About Me

My photo
Hussam has been a lifelong human rights activist who is passionate about promoting democratic societies, in the US and worldwide, in which all people, including immigrants, workers, minorities, and the poor enjoy freedom, justice, economic justice, respect, and equality. Mr. Ayloush frequently lectures on Islam, media relations, civil rights, hate crimes and international affairs. He has consistently appeared in local, national, and international media. Full biography at: http://hussamayloush.blogspot.com/2006/08/biography-of-hussam-ayloush.html

Monday, March 23, 2009

FBI creates climate of fear (O.C. Register Editorial)

Supporters of the Patriot Act and other expansive efforts to fight the “war on terror” often mock claims by civil libertarians that aggressive federal spying powers within the United States undermines civil liberties. We've often heard conservatives ask critics to name anyone who has lost any freedoms because of the government's post-9/11 powers.

Yet such dismissive attitudes toward government snooping are easily rebutted by recent events in Orange County. A convicted con artist named Craig Monteilh admitted last month that he infiltrated local mosques on behalf of the FBI and recorded conversations about the possibility of blowing up buildings. Although the FBI won't confirm Mr. Monteilh's identity, the agency acknowledges that one suspect had been secretly recorded by an informant, according to a Register report.

Local Muslims say that Mr. Monteilh, who went by Farouk al-Aziz, tried to bait them into discussing radical politics. Hussam Ayloush, head of the greater Los Angeles chapter of the Council on American-Islamic Relations in Anaheim, told us that Mr. Monteilh went from one young Muslim to another and engaged in radical discourse that promoted terrorism. Some people, he said, stopped going to mosque to avoid these discussions. Some mosque-goers contacted the FBI to report the incident but were referred to the Irvine Police Department, he said. Mr. Ayloush said those men who called the authorities then became the subject of FBI interrogations.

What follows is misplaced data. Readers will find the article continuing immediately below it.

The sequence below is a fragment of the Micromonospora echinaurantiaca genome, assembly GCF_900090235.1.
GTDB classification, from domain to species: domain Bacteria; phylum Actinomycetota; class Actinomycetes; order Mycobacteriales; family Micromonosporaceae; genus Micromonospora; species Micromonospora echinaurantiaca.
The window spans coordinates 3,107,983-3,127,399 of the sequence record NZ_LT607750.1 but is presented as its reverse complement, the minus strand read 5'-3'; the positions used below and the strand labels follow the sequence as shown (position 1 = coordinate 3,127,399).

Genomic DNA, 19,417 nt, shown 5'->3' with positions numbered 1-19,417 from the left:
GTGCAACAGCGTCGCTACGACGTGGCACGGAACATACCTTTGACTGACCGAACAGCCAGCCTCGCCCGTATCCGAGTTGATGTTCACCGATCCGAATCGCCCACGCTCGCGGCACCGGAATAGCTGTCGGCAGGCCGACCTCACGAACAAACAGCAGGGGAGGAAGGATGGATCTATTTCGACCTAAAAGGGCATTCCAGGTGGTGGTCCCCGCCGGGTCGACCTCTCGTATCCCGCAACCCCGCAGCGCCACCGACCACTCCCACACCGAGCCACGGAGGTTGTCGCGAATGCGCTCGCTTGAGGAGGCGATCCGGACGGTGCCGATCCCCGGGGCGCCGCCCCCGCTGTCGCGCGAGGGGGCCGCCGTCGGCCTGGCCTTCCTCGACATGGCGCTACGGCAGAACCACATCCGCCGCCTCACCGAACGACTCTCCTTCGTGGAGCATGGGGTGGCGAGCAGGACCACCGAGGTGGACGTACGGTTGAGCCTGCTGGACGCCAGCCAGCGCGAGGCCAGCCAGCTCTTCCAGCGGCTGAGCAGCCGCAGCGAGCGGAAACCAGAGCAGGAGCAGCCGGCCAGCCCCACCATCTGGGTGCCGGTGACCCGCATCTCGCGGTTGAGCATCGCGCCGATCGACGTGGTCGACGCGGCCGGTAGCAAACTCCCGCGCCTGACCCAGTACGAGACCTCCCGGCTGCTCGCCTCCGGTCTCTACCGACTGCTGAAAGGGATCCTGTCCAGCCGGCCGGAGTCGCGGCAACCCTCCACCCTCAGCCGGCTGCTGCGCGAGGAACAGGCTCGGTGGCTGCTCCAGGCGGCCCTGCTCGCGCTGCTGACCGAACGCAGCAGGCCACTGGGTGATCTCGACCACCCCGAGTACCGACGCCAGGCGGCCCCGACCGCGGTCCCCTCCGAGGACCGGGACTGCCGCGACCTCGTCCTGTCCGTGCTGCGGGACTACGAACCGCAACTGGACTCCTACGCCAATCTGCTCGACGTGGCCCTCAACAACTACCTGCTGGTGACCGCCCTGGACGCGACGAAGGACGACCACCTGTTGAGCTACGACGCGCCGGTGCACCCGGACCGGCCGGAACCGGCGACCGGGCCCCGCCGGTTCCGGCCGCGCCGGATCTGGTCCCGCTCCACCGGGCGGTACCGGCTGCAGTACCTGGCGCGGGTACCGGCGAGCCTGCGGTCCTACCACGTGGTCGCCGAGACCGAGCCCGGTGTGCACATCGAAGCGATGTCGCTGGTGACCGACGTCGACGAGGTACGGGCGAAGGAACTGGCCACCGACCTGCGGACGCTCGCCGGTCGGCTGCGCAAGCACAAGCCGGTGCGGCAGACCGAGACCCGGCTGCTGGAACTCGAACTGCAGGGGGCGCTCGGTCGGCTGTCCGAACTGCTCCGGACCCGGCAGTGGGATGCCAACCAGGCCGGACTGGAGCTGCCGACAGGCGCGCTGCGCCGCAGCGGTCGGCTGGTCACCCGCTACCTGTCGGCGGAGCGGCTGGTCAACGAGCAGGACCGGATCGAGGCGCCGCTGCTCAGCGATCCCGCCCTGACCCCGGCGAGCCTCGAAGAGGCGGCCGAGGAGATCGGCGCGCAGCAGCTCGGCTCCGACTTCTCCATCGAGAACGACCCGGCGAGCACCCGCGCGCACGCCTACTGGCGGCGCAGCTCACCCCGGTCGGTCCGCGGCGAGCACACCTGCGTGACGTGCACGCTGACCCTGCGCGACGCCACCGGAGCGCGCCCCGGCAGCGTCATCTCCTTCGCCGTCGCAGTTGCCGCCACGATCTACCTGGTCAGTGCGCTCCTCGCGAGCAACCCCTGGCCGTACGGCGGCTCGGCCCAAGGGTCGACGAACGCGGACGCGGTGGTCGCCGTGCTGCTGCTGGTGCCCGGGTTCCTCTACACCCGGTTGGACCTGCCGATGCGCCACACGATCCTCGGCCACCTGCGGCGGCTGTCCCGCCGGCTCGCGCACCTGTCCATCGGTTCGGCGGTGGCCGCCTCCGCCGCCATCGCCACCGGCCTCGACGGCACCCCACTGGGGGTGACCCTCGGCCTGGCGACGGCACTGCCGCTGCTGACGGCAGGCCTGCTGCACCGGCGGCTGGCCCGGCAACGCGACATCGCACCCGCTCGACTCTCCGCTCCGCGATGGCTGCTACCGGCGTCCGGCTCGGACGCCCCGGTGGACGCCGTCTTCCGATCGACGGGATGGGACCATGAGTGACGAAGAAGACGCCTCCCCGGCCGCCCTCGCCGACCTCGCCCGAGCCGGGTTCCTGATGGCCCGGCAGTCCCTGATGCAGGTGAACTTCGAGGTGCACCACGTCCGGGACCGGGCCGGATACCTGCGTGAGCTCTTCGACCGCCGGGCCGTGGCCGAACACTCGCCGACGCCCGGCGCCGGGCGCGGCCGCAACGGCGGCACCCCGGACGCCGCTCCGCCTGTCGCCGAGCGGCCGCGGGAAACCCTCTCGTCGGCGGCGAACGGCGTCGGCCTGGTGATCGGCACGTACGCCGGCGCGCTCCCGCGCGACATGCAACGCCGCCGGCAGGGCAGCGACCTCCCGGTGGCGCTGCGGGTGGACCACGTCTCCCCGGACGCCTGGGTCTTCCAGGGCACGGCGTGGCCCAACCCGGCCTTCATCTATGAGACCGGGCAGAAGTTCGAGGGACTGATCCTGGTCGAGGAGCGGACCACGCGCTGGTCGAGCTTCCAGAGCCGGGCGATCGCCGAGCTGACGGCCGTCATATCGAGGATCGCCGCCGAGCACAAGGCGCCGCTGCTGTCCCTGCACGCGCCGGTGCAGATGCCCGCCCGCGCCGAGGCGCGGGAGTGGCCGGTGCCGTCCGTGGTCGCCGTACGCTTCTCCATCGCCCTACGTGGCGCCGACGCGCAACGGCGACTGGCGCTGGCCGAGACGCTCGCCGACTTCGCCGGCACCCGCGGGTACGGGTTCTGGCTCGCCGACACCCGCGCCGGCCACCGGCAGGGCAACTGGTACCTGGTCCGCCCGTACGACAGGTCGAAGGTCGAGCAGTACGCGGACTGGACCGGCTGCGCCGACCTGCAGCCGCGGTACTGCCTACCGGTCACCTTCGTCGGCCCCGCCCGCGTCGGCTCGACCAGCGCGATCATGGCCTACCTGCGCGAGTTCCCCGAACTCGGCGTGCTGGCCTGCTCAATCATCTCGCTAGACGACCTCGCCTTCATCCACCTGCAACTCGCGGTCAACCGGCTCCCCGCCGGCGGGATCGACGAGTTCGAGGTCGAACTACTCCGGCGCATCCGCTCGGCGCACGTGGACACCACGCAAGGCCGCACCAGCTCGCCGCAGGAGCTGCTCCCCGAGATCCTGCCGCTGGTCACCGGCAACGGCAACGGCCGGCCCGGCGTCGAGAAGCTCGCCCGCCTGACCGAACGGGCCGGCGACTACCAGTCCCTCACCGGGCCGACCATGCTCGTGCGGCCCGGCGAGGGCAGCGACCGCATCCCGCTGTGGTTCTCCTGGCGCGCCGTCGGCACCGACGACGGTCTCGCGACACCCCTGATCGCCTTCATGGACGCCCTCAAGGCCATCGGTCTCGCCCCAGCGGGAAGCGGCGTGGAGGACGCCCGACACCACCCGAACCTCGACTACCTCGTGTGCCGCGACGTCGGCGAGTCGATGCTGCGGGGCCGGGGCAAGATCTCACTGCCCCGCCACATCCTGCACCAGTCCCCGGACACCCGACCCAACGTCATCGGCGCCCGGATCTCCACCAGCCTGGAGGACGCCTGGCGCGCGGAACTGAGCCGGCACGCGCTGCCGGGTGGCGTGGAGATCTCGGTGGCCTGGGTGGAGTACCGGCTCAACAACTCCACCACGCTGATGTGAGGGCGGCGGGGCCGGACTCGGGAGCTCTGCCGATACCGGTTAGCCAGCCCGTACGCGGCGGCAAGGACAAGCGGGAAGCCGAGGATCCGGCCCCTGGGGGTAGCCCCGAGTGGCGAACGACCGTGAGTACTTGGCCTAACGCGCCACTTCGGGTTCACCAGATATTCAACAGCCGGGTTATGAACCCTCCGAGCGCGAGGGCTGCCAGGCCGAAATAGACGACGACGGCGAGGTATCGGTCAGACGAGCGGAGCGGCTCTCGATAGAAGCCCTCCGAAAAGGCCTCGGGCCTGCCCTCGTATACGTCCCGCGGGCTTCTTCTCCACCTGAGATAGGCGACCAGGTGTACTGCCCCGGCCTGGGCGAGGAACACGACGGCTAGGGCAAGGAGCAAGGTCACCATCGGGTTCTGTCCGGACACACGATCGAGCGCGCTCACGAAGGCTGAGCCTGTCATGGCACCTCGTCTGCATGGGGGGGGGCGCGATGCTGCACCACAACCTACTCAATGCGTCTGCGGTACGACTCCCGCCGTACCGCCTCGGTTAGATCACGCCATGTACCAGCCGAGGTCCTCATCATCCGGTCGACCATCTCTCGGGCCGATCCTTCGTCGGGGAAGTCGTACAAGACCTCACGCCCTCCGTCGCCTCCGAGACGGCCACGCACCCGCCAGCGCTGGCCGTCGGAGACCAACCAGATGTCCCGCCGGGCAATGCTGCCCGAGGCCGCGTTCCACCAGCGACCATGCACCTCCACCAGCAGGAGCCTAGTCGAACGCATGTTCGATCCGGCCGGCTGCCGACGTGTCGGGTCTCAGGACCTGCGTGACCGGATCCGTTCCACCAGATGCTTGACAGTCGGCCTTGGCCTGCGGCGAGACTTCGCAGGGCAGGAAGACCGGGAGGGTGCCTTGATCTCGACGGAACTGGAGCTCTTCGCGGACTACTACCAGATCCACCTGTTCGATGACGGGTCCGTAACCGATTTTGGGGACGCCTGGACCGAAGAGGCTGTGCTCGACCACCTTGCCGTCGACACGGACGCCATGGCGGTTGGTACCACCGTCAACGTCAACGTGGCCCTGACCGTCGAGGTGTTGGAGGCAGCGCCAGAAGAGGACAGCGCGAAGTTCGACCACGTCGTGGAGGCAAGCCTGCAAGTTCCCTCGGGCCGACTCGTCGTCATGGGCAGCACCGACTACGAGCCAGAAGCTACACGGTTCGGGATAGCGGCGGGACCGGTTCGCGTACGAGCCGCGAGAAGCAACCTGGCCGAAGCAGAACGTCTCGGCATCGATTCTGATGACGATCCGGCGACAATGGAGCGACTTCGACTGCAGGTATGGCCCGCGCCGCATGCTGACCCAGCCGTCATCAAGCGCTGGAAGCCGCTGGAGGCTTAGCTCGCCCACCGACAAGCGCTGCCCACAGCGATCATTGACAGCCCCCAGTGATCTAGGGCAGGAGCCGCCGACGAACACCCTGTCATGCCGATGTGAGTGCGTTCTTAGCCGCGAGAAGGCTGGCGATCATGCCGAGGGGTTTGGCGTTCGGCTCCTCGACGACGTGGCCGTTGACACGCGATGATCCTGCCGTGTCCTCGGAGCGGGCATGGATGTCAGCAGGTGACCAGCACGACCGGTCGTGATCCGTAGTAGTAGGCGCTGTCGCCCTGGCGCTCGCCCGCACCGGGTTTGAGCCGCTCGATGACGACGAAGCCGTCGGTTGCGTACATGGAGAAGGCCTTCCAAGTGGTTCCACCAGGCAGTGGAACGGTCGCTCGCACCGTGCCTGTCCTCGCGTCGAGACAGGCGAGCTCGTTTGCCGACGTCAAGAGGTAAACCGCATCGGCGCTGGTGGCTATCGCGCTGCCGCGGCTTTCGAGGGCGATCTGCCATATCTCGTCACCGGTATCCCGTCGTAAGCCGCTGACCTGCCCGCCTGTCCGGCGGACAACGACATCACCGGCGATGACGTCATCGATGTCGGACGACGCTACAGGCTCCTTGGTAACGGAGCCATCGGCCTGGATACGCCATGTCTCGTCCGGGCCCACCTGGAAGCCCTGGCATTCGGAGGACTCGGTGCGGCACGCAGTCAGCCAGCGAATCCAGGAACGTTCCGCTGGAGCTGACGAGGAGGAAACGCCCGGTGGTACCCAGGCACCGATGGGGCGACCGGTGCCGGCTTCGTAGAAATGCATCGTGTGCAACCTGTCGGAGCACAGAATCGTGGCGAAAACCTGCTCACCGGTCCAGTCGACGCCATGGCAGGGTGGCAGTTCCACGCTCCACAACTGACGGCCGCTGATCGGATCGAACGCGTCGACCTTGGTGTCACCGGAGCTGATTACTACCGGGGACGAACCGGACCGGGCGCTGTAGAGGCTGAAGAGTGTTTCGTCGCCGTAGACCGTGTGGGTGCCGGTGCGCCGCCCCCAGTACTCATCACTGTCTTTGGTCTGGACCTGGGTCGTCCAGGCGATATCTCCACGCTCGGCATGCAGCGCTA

We've heard reports that Muslims are afraid to talk about politics or civil liberties issues within their mosques or even among their friends because of fear that it will draw attention from undercover agents. We agree with Mr. Ayloush, that “there should not be a presumption of guilt among an entire community.” This could backfire, he explained, as the FBI should supposedly work with American Muslims in the event of a terrorist threat, not treat them as adversaries by creating fear of surveillance within mosques.

Everyone understands the need for legitimate undercover activities in response to credible evidence. But we cannot fathom the justification for fishing expeditions and entrapment. Nationwide, some of the supposed terrorist “plots” the FBI has claimed to have foiled have simply been cases of entrapment involving Muslims without the intent or wherewithal or to pull off any attacks.

Infiltrating mosques without evidence of crime is an affront to the First Amendment. We know the retort from the law-and-order crowd: If you've done nothing wrong, you've got nothing to fear. That is the motto of a police state. Law-abiding, honest, terrorism-hating Americans have every legitimate reason to watch their words in front of a federal agent. No one wants to face trouble with powerful government agencies. So the natural tendency is to stay quiet or avoid places the government might be monitoring. That's what people always have done in totalitarian and authoritarian nations.

The FBI's activities have led a consortium of Muslim groups to “consider suspending ongoing outreach efforts with the FBI.” We can hardly blame them. Perhaps the Obama administration will rethink this counterproductive and un-American strategy.

No comments: